Home Our Diocese After 42 years it’s time to become a Catholic

After 42 years it’s time to become a Catholic


Dialog reporter

Blessed with success in his life, St. John the Beloved parishioner still felt that something was missing


WILMINGTON — In a few months, Charles Baldwin and his wife, Salvatorica, will return to the Italian island of Sardinia, where they were married 42 years ago and spend about half the year. They will head back to the church in the mountain village where they were married, and this summer will celebrate the 50th anniversary of the priest who presided that day.

For the first time, however, Charles Baldwin will do all of that as a Catholic. Baldwin, 65, is joining the church this year at the family’s Wilmington parish, St. John the Beloved.

“I’ve really been attending the Catholic Church since 1974. However, that’s all I was doing, was attending,” said Baldwin, a Navy veteran and retired educator.

Charles Baldwin, a retired Navy veteran and Wilmington educator, will join the Catholic Church at the Easter Vigil at St. John the Beloved. He also spends part of each year in Sardinia. (The Dialog/www.DonBlakePhotography.com)
Charles Baldwin, a retired Navy veteran and Wilmington educator, will join the Catholic Church at the Easter Vigil at St. John the Beloved. He also spends part of each year in Sardinia. (The Dialog/www.DonBlakePhotography.com)

“I’ve been blessed with a lot of success in my life, but there was something missing.”

He had wanted to attend Rite of Christian Initiation of Adults classes in the past, but something always seemed to stand in the way. Last fall, the timing was right, and Baldwin — whose wife, children and grandchildren are all Catholic — will receive his first Communion and confirmation at the Easter Vigil on March 26. (He had been baptized as a condition of getting married in a Catholic church.)

Although he’s been attending Mass for more than 40 years, Baldwin said he has learned something each week at his RCIA classes.

“I’ve seen all the sacraments and the rituals and the rites but never understood the foundation for those,” he said. “I think the most significant one is, I don’t think I understood the ordination of the priests and how they came down from the apostles – that whole piece, understanding why are they the ones who can forgive sins or why are they this? So that’s been made very clear. I think that was very eye-opening for me and very reassuring. It put everything into perspective.”

He also said the concept of forgiveness piqued his interest. He said he found himself not being very forgiving and not understanding how people could do that. In addition, Communion is something completely different in Catholicism than it is in the Methodist faith in which he was raised, he said.


Filling voids

Baldwin grew up in Chicago and fought in three wars as a member of the Navy. One of those conflicts was Vietnam, and after returning from Southeast Asia he was assigned to Sardinia, where he met his wife. The Navy eventually asked him to consider transferring to the base in Philadelphia, where he had had a good experience many years earlier.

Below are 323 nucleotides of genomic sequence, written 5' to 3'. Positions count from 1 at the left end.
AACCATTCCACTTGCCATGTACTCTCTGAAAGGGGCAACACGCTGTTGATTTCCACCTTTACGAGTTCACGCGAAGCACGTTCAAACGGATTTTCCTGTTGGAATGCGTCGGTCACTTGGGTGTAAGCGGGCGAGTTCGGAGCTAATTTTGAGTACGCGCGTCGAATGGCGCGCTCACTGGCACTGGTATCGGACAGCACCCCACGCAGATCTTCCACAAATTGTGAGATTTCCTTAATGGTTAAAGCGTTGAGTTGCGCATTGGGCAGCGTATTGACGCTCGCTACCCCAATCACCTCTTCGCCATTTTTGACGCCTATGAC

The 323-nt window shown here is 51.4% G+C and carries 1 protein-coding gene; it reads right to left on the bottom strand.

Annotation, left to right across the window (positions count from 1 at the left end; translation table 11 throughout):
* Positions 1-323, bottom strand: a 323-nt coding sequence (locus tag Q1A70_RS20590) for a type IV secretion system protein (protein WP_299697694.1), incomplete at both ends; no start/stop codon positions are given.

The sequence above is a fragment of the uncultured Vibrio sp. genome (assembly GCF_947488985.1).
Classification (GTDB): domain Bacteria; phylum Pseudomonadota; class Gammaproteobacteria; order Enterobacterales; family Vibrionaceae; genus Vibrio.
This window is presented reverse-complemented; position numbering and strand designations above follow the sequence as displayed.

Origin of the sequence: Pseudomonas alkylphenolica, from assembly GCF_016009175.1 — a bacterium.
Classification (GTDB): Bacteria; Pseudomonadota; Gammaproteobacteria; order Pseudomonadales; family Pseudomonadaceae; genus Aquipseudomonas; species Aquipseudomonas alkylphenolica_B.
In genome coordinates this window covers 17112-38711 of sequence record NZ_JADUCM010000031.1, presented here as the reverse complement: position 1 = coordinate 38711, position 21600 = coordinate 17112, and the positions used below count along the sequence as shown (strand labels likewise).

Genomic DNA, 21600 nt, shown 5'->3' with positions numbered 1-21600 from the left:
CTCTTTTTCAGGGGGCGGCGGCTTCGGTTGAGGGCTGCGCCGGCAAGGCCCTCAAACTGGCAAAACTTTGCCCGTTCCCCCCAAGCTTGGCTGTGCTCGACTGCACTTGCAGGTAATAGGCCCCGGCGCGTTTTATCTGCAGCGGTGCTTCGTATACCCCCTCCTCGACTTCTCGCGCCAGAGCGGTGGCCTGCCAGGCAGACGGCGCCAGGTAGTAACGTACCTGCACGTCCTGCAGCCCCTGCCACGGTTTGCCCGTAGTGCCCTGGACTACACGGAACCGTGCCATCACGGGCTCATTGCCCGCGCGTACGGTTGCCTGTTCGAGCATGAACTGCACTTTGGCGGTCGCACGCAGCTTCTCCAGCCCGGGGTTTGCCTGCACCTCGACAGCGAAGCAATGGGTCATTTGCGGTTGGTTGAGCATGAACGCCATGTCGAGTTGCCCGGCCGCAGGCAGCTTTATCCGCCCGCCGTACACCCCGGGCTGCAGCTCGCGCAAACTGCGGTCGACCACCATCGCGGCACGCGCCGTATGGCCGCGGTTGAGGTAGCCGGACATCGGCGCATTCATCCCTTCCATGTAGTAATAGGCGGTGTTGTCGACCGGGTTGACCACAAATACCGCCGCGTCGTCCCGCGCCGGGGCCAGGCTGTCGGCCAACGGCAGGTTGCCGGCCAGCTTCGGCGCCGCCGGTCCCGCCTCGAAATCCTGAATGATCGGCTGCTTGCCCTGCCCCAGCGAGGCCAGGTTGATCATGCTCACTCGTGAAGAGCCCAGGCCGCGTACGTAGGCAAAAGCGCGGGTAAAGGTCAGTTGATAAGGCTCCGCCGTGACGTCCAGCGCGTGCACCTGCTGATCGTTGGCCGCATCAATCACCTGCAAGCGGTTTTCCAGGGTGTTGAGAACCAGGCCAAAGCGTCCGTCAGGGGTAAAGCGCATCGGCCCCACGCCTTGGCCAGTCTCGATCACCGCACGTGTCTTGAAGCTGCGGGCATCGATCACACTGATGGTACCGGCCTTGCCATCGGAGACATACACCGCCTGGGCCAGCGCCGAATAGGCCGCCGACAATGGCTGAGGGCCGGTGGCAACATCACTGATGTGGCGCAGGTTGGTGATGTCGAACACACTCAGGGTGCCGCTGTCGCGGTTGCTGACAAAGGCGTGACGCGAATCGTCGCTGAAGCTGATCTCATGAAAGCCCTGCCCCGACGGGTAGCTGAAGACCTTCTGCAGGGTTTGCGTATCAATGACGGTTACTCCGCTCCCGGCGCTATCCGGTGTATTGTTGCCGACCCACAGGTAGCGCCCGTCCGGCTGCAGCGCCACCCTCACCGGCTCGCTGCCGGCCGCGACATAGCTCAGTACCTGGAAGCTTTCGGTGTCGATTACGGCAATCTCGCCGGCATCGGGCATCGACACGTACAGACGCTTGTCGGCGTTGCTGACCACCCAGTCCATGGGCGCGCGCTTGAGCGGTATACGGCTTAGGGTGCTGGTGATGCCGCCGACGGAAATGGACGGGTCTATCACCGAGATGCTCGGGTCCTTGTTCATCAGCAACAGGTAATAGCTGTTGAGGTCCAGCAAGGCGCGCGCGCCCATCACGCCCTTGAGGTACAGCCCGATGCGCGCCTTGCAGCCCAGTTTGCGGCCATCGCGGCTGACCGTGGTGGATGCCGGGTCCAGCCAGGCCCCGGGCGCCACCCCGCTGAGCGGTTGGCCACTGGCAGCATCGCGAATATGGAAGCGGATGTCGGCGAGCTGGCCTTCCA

The family – which includes a son and daughter – settled in Delaware, and they decided to stay after his active military career ended. The Navy asked Baldwin if he would consider opening a Junior Reserve Officer Training Corps (JROTC) in the state.

“I’ve always had a knack for connecting with young people. I opened an ROTC in Seaford. Then I opened one at Christiana High School,” he said.

Baldwin noticed that the only military schools in the area were private and out of reach financially for most students who were in the JROTC programs he started. So he set out to establish a military-based charter school, and 13 years ago, Delaware Military Academy opened its doors, with Baldwin as its first commandant. The school has been a great success.

In the ensuing years, Delaware Sen. Tom Carper asked Baldwin if he could help establish a similar school in lower Delaware. With Baldwin’s assistance, First State Military Academy opened last fall and will eventually serve 500 students. FSMA is located on the former site of St. Joseph School in Clayton.

Baldwin also spent two years as president of Charter School of Wilmington.

He likes being around young people, including at St. John the Beloved.

“One of the things I enjoy about the RCIA is that there are several youngsters in there, and I get to be around them and listen to their questions. They’re helping to educate me just as much as the deacon is and everyone else,” he said. “I have nothing but good things to say about the whole RCIA experience.

“Of course, it’s been around for 2,000 years, so you guys have got it down pat.”

It’s a good year for Baldwin to convert. In addition to the celebration for the priest in Sardinia, one of his grandchildren will receive first Communion this year.

Baldwin said he has been to services at the Vatican more than 100 times, and he was there when Pope John Paul I was elected in 1978. He is looking forward to getting involved at St. John the Beloved and in Sardinia. He will do so with a better understanding of what is going on around him.

“This is just something that I thought, ‘I need something more. I need to understand.’ It’s not enough to just say I believe in Jesus Christ and all that and not know why,” he said.

“The void that I had felt is starting to be filled.”